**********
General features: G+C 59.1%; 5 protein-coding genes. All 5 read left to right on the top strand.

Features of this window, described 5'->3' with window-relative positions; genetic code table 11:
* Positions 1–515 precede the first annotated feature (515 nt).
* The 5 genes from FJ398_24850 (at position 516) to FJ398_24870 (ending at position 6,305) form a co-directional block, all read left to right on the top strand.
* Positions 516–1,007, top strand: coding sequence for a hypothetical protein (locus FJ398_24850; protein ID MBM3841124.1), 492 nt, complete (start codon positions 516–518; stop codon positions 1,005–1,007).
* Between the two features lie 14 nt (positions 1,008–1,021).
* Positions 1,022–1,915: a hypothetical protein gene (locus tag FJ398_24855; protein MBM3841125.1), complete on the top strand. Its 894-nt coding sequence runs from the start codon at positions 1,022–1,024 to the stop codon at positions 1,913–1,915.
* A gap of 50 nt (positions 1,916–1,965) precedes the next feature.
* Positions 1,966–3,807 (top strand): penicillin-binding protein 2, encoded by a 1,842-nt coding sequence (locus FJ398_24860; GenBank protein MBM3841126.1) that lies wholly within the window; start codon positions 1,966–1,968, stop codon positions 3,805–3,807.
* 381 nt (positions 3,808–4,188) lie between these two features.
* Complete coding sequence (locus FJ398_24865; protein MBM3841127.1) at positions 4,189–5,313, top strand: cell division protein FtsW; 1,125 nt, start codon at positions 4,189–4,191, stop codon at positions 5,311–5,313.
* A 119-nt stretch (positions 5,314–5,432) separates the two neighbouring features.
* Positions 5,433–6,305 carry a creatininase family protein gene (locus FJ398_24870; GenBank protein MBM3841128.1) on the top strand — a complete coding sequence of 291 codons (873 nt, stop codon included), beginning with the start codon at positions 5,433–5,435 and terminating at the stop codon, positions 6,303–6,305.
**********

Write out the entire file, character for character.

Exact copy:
General features: G+C 59.1%; 5 protein-coding genes. All 5 read left to right on the top strand.

Features of this window, described 5'->3' with window-relative positions; genetic code table 11:
* Positions 1–515 precede the first annotated feature (515 nt).
* The 5 genes from FJ398_24850 (at position 516) to FJ398_24870 (ending at position 6,305) form a co-directional block, all read left to right on the top strand.
* Positions 516–1,007, top strand: coding sequence for a hypothetical protein (locus FJ398_24850; protein ID MBM3841124.1), 492 nt, complete (start codon positions 516–518; stop codon positions 1,005–1,007).
* Between the two features lie 14 nt (positions 1,008–1,021).
* Positions 1,022–1,915: a hypothetical protein gene (locus tag FJ398_24855; protein MBM3841125.1), complete on the top strand. Its 894-nt coding sequence runs from the start codon at positions 1,022–1,024 to the stop codon at positions 1,913–1,915.
* A gap of 50 nt (positions 1,916–1,965) precedes the next feature.
* Positions 1,966–3,807 (top strand): penicillin-binding protein 2, encoded by a 1,842-nt coding sequence (locus FJ398_24860; GenBank protein MBM3841126.1) that lies wholly within the window; start codon positions 1,966–1,968, stop codon positions 3,805–3,807.
* 381 nt (positions 3,808–4,188) lie between these two features.
* Complete coding sequence (locus FJ398_24865; protein MBM3841127.1) at positions 4,189–5,313, top strand: cell division protein FtsW; 1,125 nt, start codon at positions 4,189–4,191, stop codon at positions 5,311–5,313.
* A 119-nt stretch (positions 5,314–5,432) separates the two neighbouring features.
* Positions 5,433–6,305 carry a creatininase family protein gene (locus FJ398_24870; GenBank protein MBM3841128.1) on the top strand — a complete coding sequence of 291 codons (873 nt, stop codon included), beginning with the start codon at positions 5,433–5,435 and terminating at the stop codon, positions 6,303–6,305.